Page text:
Chrysler To Shut Plants For A Month
MELISSA BLOCK, host:
From NPR News, this is All Things Considered. I'm Melissa Block.
MICHELE NORRIS, host:
And I'm Michele Norris. Citing a lack of sales, Chrysler says it is shutting down all of its manufacturing operations for at least a month. All three Detroit automakers routinely close for a couple of weeks around Christmas, but Chrysler says it's extending the shutdown because there just isn't enough demand for vehicles. NPR's Frank Langfitt covers the auto industry, and he's here with me now. Frank, should this move by Chrysler raise alarm bells? Is this the beginning of the end?
FRANK LANGFITT: No, certainly not yet. I mean, as you just mentioned, they do this for two weeks every year around this time. Normally, it's from Christmas Eve to around January 5th. What they're now saying is workers won't come back any sooner than the 19th of January. And, of course, it could go longer. That all depends on how sales and orders go. But this is a sign of the trouble that we've been reporting now for weeks. The auto market out there has been devastated. You know, if you take last year, there were 17 million cars and trucks bought in the United States. Next year, it looks to be about 11 and a half million.
NORRIS: So, what's at the heart of the problem with car sales in Chrysler's view?
LANGFITT: Well, what they're saying is this is really - the problem here is consumer credit and lack of it. Chrysler says they're getting customers into the showroom, but they're losing 20-25 percent because those customers just can't get loans. I've been spending a lot of time with dealers in the last few weeks, and they see other factors as well. I mean, some people are just pulling back. They're worried about the future. They don't want to spend a lot of money on a car right now.
Even though there are extraordinary deals out there - some of the dealers are doing everything they can to move product - some people have gone to dealers and say they're waiting for prices to actually fall even further. And there were a couple at a Chevy dealership recently that I talked to in Delaware who said they were actually looking to see if GM went bankrupt - thought they could even get a better deal if that happened. So there are some very tough shoppers out there.
NORRIS: Chrysler is planning to temporarily shut down all of its manufacturing operations. So, Frank, how many plants, how many workers are we talking about?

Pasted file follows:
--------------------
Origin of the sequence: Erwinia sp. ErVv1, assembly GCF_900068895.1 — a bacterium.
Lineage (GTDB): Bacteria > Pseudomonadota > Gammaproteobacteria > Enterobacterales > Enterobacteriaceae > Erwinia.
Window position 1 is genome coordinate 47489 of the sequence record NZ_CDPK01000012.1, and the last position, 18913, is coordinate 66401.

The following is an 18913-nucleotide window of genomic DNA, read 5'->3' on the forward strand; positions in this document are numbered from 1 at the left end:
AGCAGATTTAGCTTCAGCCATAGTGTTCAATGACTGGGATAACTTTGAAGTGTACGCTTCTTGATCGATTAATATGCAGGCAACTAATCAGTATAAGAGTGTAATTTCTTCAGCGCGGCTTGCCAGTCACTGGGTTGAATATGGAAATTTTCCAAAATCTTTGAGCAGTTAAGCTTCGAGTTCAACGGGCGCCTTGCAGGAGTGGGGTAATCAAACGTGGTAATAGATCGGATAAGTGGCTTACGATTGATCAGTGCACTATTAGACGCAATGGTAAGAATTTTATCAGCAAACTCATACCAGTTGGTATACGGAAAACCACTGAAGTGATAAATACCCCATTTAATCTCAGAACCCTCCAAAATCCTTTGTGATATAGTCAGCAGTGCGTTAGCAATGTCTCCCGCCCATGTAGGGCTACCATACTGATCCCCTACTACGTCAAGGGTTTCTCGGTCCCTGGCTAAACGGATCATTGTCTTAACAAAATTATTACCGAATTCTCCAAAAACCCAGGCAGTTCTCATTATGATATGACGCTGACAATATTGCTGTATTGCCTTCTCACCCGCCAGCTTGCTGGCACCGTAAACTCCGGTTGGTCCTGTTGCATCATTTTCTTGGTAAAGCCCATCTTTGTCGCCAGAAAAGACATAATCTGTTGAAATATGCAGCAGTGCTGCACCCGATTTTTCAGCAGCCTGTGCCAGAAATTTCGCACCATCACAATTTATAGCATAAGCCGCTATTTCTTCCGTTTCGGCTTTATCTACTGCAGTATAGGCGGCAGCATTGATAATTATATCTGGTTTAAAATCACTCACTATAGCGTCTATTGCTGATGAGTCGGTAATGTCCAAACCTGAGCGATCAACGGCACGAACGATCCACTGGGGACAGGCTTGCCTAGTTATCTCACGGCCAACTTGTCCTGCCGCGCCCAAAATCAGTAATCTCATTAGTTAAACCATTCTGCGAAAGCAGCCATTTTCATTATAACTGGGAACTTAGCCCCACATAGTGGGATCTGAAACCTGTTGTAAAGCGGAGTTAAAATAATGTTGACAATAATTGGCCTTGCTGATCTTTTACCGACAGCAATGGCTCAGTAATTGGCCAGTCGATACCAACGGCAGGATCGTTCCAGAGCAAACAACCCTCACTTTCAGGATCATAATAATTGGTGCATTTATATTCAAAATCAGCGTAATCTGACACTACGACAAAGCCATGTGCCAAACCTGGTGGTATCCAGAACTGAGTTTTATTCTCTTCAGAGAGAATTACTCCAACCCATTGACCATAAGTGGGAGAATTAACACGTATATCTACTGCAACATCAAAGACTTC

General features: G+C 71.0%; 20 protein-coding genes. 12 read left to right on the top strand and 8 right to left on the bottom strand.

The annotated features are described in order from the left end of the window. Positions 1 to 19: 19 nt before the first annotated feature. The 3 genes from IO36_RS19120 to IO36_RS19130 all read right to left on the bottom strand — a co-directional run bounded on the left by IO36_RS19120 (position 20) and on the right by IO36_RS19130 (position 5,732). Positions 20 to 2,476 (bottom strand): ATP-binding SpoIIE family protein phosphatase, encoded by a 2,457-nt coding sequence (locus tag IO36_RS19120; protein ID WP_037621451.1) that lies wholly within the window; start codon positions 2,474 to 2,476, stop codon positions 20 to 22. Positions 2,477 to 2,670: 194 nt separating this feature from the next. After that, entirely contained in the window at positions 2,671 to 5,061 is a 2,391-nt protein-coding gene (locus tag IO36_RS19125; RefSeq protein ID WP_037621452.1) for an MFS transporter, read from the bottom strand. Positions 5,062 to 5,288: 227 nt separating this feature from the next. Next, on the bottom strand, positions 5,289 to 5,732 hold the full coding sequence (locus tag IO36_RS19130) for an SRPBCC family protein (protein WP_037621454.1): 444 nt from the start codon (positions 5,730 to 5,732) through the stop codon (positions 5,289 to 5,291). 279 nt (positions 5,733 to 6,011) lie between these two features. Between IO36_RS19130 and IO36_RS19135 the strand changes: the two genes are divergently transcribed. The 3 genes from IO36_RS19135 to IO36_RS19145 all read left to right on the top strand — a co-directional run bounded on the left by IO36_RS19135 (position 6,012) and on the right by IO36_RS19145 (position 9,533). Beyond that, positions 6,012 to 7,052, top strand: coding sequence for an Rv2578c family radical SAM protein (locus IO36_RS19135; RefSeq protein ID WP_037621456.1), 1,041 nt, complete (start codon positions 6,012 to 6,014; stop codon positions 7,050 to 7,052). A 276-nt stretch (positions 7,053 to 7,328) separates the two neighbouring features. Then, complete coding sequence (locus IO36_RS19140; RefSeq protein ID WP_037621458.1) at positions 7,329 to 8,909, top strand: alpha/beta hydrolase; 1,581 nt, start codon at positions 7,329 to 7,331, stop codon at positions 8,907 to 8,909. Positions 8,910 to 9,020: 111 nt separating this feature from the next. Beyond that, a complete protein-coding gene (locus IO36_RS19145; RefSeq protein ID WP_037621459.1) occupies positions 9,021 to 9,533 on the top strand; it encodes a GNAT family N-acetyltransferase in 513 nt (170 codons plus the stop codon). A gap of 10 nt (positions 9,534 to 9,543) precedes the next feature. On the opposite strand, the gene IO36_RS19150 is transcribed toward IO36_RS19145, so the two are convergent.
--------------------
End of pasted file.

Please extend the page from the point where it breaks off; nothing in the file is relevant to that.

LANGFITT: Well, you're talking about 30 plants and certainly more than 30,000 workers. And, of course, this isn't just Chrysler. Ford is shutting down 10 plants for an extra week, and GM's talking about cutting production in the next three months of next year, about 250,000 cars and trucks. They'll be shutting down many of their plants well into February.
I was talking yesterday with a guy I know who runs Local 22, United Auto Workers local in Detroit, and I was going to come out and visit him in January. And he was saying, you know, no one's going to be around. We're all going to be off work. Most people will be at home or traveling or looking for short-term jobs.
NORRIS: Once they get into this, is it possible that the one-month shutdown might be extended?
LANGFITT: Absolutely. I think that right now we're in uncharted territory in terms of the car market here, and people are very concerned with what they read in the papers every day, what they hear on our air. And whether that market is going to pick up early in January and February, we just don't know. So if it doesn't look strong, the factories could stay shut for longer.
NORRIS: GM and Chrysler are asking the federal government for $14 billion in loans to keep afloat into next year. The White House says that it plans to help. When will we actually see a package?
LANGFITT: Well, you know, today President Bush said relatively soon. Sources that I'm talking to say anywhere from Friday up until Christmas Eve. One concern the government has is there's only $15 billion left in that Wall Street bailout fund, and the White House has some concerns that they, you know, wouldn't have enough money left in case there are bigger financial problems along the way with banks, you know. We won't see a new Congress until early January, and a new president doesn't take over until the 20th.
NORRIS: Thank you, Frank.
LANGFITT: Happy to do it, Michele.
NORRIS: That was NPR's Frank Langfitt.